The Daily Telegraph gave the game a 2/5 saying "Despite the fact that Absolution is a hugely disappointing entry into the canon, Hitman is still a fabulous series."[44] International Business Times gave the game a 5/10 saying "An unremarkable, derivative clone of a game that's barely a shadow of what Hitman used to be."[43] VideoGamer.com gave it 5/10 saying "The problem with Absolution is that its new custodians from the Kane and Lynch team seem to have fundamentally misunderstood what made Hitman great."[42] PC Gamer gave it 66% saying "A passable stealth game, but one that betrays almost everything that, until now, has made Hitman great."[41] GameTrailers gave it 6.9/10 saying "It's clear that a good deal of effort was put into crafting Hitman: Absolution's world. This makes its flaws all the more unfortunate."[37] The New Statesman gave no rating but said "If developers want to win back fans when they revisit established franchises maybe they should look to what made those games popular in the first place and by doing so maybe they'd avoid stepping on a rake or two."[47] The Irish Times gave no score but said "The move away from the completely open world may leave some hardcore fans of Hitman disappointed."[48] The Daily Record gave the game 3/5 saying "While it's more accessible than previous Hitman games, Absolution loses a lot of the freedom that fans of the franchise love, and perhaps doesn't necessarily fit the Hitman name any longer."[49] The Escapist gave no score but said "Hitman: Absolution is not the best nor the worst Hitman".[50] The Guardian gave it 3/5 saying "The game may look better and play better than any Hitman game before it, but one can only marvel at how IO managed to lose sight of their IP's most appealing aspects so often."[51]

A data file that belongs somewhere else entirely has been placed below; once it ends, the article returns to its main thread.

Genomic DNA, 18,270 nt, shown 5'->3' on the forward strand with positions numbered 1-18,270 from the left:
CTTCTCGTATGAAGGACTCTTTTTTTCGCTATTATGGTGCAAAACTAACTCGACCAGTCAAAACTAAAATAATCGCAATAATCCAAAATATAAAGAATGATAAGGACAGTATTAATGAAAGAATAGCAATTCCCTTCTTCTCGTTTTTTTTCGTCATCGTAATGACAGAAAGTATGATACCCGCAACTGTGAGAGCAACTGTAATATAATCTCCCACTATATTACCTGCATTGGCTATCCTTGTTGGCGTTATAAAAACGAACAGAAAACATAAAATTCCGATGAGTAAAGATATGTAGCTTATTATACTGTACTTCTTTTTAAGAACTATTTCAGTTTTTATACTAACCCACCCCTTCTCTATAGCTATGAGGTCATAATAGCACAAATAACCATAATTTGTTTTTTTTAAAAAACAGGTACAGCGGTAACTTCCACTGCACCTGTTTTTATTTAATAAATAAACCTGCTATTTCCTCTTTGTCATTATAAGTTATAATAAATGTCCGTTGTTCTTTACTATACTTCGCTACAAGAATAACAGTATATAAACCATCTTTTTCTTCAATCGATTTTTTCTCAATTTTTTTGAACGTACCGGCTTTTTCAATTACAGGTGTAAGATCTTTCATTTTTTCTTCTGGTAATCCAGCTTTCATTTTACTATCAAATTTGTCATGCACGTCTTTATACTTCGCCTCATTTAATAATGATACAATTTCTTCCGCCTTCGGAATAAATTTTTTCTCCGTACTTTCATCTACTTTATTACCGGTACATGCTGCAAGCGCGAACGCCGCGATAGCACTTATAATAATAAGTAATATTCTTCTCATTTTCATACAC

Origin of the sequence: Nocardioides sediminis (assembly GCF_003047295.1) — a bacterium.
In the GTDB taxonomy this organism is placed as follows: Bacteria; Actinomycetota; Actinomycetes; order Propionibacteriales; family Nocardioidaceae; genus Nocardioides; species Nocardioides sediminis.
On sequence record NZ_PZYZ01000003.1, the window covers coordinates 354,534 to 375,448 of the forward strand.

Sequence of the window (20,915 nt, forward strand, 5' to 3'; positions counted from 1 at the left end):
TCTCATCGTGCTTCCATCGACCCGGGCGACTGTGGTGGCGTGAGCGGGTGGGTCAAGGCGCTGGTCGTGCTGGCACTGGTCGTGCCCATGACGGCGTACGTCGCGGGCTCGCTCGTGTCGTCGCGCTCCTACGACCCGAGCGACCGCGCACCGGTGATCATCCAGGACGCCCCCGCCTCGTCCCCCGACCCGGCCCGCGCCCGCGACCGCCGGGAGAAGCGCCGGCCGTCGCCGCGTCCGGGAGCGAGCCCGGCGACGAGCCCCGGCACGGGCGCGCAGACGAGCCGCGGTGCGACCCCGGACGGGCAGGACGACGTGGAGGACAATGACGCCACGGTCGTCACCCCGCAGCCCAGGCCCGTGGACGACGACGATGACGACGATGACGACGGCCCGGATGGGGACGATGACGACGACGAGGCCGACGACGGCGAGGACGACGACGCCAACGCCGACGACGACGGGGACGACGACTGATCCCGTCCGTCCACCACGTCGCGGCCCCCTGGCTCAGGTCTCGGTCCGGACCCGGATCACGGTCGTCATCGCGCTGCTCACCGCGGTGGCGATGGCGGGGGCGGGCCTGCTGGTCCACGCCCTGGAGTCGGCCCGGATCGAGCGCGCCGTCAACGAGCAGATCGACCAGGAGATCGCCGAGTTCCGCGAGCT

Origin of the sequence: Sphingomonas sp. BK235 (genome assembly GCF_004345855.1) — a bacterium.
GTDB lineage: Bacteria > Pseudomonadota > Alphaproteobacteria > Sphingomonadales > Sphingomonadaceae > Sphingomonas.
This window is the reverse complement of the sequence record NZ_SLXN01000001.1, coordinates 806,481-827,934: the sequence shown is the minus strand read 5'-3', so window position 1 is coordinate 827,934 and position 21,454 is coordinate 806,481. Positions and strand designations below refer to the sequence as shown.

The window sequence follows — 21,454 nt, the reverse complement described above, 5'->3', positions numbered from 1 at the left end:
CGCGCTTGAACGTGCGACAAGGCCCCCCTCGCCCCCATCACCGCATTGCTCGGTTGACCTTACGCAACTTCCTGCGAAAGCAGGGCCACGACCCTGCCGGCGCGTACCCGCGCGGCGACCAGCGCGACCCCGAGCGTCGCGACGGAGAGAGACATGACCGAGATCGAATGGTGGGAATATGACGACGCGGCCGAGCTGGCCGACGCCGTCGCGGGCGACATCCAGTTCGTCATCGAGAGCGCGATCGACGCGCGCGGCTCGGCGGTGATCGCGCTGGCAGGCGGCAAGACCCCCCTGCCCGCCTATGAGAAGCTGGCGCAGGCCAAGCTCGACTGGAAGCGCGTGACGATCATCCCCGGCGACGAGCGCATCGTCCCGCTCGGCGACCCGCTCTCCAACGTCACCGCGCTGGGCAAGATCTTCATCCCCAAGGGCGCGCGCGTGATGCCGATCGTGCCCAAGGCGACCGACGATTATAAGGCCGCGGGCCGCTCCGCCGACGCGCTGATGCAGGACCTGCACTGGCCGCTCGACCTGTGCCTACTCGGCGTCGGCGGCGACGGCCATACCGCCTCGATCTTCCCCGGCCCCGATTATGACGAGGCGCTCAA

SalesEdit

On 26 March 2013, Square Enix announced that the game had sold about 3.6 million copies at retail, but has failed to reach predicted sales targets.[52]

Technical issuesEdit

Shortly after launch, scores of complaints came in about the game crashing, freezing and corrupting file saves on the PlayStation 3 and the Xbox 360, rendering many of the games unplayable.[53] On 26 November 2012, IO Interactive stated that they were working around the clock to try and fix these technical errors, but also stated that they did not know what exactly was causing the errors, so a patch may take some time.[54]

The patch for the PC and PS3 versions was released on 10 December 2012, while the Xbox 360 patch was released nine days later.[citation needed]

ControversiesEdit

On 29 May 2012, a cinematic teaser trailer, produced by Square Enix's CGI studio Visual Works, titled "Attack of the Saints" was released.[55] The trailer's depiction of "gun-toting, PVC and latex-clad nuns being killed in a hail of bullets" sparked controversy over the allegedly sexist portrayal of women.[56][57] IO Interactive's Tore Blystad, the game's director, later apologized, stating they're "sorry that we offended people" and that it "was truly not the intention of the trailer."[58]